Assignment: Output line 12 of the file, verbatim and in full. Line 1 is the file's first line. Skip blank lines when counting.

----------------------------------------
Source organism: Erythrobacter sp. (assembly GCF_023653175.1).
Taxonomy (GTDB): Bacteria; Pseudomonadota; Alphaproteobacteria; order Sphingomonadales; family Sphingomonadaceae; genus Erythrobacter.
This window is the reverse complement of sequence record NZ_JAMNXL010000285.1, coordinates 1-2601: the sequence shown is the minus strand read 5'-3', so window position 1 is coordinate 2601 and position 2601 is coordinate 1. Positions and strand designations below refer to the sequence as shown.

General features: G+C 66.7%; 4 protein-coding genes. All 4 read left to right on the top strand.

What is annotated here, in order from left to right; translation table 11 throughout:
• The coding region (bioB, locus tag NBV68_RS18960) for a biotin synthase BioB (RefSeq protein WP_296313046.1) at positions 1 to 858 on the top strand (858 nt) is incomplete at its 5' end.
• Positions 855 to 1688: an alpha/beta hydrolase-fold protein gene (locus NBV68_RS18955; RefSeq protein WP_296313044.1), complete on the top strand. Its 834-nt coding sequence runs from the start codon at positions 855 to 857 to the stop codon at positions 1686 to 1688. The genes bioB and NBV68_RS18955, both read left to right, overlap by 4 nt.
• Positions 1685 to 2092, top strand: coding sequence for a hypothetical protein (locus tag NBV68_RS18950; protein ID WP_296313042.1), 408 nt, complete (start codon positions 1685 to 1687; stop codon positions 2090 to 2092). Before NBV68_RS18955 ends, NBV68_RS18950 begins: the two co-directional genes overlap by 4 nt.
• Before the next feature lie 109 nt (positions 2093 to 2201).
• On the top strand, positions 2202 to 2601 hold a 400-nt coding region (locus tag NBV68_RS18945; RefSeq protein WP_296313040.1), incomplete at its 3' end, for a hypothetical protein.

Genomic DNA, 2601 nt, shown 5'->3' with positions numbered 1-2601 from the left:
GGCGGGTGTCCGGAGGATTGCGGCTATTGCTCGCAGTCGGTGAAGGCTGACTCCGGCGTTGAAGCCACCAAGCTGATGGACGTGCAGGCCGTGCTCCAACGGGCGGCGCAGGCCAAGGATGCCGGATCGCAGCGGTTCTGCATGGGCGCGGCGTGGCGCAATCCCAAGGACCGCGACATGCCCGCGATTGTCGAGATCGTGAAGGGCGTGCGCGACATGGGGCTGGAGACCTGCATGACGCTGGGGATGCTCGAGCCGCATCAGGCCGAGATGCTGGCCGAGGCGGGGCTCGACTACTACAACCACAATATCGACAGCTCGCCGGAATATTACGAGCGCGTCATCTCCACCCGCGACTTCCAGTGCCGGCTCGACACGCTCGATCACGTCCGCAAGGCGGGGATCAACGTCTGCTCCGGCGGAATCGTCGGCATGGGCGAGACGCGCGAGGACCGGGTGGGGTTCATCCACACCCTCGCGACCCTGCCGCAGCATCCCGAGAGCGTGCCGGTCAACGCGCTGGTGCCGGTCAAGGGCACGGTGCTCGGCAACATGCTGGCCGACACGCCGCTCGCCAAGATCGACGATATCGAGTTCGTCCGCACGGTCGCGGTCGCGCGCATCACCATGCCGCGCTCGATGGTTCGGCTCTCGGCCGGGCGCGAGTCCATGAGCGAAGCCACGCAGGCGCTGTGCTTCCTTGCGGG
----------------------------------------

GGCGGGTGTCCGGAGGATTGCGGCTATTGCTCGCAGTCGGTGAAGGCTGACTCCGGCGTTGAAGCCACCAAGCTGATGGACGTGCAGGCCGTGCTCCAACGGGCGGCGCAGGCCAAGGATGCCGGATCGCAGCGGTTCTGCATGGGCGCGGCGTGGCGCAATCCCAAGGACCGCGACATGCCCGCGATTGTCGAGATCGTGAAGGGCGTGCGCGACATGGGGCTGGAGACCTGCATGACGCTGGGGATGCTCGAGCCGCATCAGGCCGAGATGCTGGCCGAGGCGGGGCTCGACTACTACAACCACAATATCGACAGCTCGCCGGAATATTACGAGCGCGTCATCTCCACCCGCGACTTCCAGTGCCGGCTCGACACGCTCGATCACGTCCGCAAGGCGGGGATCAACGTCTGCTCCGGCGGAATCGTCGGCATGGGCGAGACGCGCGAGGACCGGGTGGGGTTCATCCACACCCTCGCGACCCTGCCGCAGCATCCCGAGAGCGTGCCGGTCAACGCGCTGGTGCCGGTCAAGGGCACGGTGCTCGGCAACATGCTGGCCGACACGCCGCTCGCCAAGATCGACGATATCGAGTTCGTCCGCACGGTCGCGGTCGCGCGCATCACCATGCCGCGCTCGATGGTTCGGCTCTCGGCCGGGCGCGAGTCCATGAGCGAAGCCACGCAGGCGCTGTGCTTCCTTGCGGG